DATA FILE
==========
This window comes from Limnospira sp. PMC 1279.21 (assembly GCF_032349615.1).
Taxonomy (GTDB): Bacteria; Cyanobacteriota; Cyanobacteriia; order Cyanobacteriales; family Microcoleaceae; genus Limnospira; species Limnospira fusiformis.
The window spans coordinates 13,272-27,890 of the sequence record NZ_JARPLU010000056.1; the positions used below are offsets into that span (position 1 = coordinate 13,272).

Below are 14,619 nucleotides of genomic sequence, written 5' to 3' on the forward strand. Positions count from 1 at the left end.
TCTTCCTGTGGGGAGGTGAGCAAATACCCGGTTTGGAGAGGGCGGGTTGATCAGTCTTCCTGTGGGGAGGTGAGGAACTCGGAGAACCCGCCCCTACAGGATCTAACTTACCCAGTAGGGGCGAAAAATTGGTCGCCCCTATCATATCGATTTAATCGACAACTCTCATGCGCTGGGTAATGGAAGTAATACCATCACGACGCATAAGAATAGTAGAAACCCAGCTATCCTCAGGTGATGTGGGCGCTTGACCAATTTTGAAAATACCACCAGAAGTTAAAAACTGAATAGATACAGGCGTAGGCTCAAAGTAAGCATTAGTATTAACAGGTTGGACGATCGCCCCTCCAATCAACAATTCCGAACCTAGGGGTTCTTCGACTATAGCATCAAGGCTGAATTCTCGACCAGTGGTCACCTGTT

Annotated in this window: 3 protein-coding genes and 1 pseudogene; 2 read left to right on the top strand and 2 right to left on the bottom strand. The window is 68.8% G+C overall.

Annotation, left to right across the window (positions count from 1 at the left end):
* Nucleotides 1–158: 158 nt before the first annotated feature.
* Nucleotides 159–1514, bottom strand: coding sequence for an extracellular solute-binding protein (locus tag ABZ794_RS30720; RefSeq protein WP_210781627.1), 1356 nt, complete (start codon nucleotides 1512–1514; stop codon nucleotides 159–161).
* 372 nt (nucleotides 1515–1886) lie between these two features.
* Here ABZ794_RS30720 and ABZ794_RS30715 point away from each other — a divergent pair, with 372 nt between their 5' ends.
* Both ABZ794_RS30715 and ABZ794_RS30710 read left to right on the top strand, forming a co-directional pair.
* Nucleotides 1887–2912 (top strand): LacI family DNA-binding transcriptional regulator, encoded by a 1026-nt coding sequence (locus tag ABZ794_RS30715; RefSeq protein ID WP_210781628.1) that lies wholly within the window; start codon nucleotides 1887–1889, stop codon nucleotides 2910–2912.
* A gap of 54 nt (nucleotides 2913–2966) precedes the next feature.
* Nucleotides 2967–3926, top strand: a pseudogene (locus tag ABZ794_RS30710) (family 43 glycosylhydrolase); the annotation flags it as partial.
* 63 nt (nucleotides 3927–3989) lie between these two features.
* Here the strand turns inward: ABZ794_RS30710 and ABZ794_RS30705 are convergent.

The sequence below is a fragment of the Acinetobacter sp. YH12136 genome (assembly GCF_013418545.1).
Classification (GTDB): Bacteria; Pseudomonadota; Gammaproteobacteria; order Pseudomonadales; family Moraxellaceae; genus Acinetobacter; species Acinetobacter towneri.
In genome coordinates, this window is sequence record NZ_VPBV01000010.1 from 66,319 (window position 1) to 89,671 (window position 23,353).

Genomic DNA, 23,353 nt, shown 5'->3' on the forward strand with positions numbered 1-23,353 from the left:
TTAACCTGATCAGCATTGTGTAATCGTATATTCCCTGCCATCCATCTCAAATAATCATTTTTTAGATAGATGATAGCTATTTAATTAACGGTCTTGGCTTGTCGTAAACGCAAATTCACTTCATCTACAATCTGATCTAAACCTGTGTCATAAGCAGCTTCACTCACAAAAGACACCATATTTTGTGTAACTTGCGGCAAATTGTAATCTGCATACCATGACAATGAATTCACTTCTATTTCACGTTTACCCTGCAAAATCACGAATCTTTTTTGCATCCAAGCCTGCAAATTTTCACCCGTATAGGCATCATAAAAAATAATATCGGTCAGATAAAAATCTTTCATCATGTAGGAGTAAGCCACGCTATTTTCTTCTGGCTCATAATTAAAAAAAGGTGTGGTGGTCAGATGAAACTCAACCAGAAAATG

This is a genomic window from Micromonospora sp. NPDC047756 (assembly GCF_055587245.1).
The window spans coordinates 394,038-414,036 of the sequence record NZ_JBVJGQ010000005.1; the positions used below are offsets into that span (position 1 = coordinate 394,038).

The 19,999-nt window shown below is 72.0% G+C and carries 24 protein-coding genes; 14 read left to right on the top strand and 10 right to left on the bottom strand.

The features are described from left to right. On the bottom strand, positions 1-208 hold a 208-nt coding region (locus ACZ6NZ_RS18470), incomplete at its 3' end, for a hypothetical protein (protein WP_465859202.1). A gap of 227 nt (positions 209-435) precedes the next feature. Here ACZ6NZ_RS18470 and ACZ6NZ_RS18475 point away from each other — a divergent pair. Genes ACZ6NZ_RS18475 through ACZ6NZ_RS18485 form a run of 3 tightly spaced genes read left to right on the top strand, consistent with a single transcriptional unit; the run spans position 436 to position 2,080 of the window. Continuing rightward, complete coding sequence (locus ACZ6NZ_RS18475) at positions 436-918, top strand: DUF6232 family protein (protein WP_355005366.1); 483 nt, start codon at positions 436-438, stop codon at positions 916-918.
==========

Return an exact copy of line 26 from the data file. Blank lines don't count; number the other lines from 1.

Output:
The features are described from left to right. On the bottom strand, positions 1-208 hold a 208-nt coding region (locus ACZ6NZ_RS18470), incomplete at its 3' end, for a hypothetical protein (protein WP_465859202.1). A gap of 227 nt (positions 209-435) precedes the next feature. Here ACZ6NZ_RS18470 and ACZ6NZ_RS18475 point away from each other — a divergent pair. Genes ACZ6NZ_RS18475 through ACZ6NZ_RS18485 form a run of 3 tightly spaced genes read left to right on the top strand, consistent with a single transcriptional unit; the run spans position 436 to position 2,080 of the window. Continuing rightward, complete coding sequence (locus ACZ6NZ_RS18475) at positions 436-918, top strand: DUF6232 family protein (protein WP_355005366.1); 483 nt, start codon at positions 436-438, stop codon at positions 916-918.